By: Kreisler Ng, cPrime Director of Client Services
In the world of Agile software development, it’s common to hear mantras like “build, test, learn” and “fail fast.” It’s good advice because failure can be expensive.
In an effort to minimize the chance (and cost) of failure, a smart entrepreneur or manager will ask herself, “What is the fastest, cheapest way to test this idea?” That way, especially if the project touches on virgin ground – a unique product with an unproven market, or a radical change from its successful predecessors – everyone can invest as little time and money as possible in an eventual scrapped project.
Depending on what you’re producing, there are many different options for workable prototypes:
• Paper sketches
• Wireframes / Mock-ups
• Interactive prototyping software (like InVision)
• Cardboard, styrofoam, wood (for generic look/feel feedback)
• Feasibility prototypes (for more detailed assessments)
With the variety of options available, prototyping works regardless of the size of the organization or the complexity of the project. It’s a powerful step that allows you to:
Get it in front of customers
By creating a prototype of your intended product and getting it in front of customers and stakeholders, you give them the opportunity to provide feedback prior to the development process. You can iterate the prototype based on feedback, possibly several times, until you’re comfortable that the final product will be satisfying to these ultimate decision makers.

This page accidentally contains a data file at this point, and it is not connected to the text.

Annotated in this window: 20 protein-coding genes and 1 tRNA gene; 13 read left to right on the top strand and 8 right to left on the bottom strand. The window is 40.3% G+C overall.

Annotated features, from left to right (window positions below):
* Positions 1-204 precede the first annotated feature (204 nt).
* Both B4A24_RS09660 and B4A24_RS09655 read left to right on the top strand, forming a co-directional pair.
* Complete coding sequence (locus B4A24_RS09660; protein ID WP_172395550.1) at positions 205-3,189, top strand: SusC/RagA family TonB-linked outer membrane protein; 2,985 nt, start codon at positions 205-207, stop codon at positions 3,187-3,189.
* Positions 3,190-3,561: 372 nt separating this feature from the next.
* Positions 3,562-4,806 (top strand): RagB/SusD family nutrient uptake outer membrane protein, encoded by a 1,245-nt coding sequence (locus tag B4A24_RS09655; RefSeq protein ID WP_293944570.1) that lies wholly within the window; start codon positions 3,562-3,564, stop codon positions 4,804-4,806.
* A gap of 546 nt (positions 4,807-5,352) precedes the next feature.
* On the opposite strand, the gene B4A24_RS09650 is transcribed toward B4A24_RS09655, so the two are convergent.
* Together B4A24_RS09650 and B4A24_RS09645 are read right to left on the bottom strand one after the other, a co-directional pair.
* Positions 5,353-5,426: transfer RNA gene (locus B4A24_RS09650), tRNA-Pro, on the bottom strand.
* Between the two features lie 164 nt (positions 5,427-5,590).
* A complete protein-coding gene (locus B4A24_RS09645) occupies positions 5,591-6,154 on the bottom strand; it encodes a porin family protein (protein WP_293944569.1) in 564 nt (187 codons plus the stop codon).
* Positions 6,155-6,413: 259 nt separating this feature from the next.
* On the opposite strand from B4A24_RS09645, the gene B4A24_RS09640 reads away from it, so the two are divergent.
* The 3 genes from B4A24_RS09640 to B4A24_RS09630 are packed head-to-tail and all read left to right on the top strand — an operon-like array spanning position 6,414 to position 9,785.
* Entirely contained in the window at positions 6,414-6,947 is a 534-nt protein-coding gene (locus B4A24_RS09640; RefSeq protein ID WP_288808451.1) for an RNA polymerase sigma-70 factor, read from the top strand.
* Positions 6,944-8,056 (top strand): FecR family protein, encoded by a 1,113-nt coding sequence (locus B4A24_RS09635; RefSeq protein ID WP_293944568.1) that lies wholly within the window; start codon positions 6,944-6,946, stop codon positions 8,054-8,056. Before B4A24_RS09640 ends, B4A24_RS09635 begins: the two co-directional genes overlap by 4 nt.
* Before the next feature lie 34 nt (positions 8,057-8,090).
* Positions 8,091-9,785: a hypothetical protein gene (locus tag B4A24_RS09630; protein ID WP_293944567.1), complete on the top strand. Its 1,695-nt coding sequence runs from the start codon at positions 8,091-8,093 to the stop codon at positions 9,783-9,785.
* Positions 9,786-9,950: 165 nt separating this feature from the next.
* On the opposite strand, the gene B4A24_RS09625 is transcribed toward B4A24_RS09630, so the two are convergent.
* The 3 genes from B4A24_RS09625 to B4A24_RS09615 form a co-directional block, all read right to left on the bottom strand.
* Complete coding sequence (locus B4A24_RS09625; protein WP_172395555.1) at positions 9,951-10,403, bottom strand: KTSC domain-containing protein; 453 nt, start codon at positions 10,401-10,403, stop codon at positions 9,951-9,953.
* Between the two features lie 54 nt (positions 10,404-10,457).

In essence, it allows you to start the development process several steps closer to the Minimally Viable Product (MVP) – the most basic iteration that will actually sell and accomplish business goals.
The fact is, failure is going to happen. It’s a natural part of the development process. However, if you can fail without wasting resources, it’s much easier to swallow and to learn from. For example, creating a series of prototypes instead of investing upfront in the infrastructure and support needed for 10,000 lines of code can save enormous time and money. Especially, if you discover that the customer isn’t interested or the entire premise is wrong before moving to development.
Prototyping even makes sense when a project has already been given the green light and executives are expecting production to commence. It allows you to determine the project is a failure earlier and lessens the amount of production time needed to go from the last prototype iteration to the MVP, which also saves money.
And, when you think about it, failing without too large of an investment in the first place is really a more effective means of removing waste from the organization than moving ahead with a development project only to “cut your losses” down the road.
So definitely take advantage of the power of prototyping as you plan your next Agile development project. It’s a proven means of embracing Agile principles in practical application.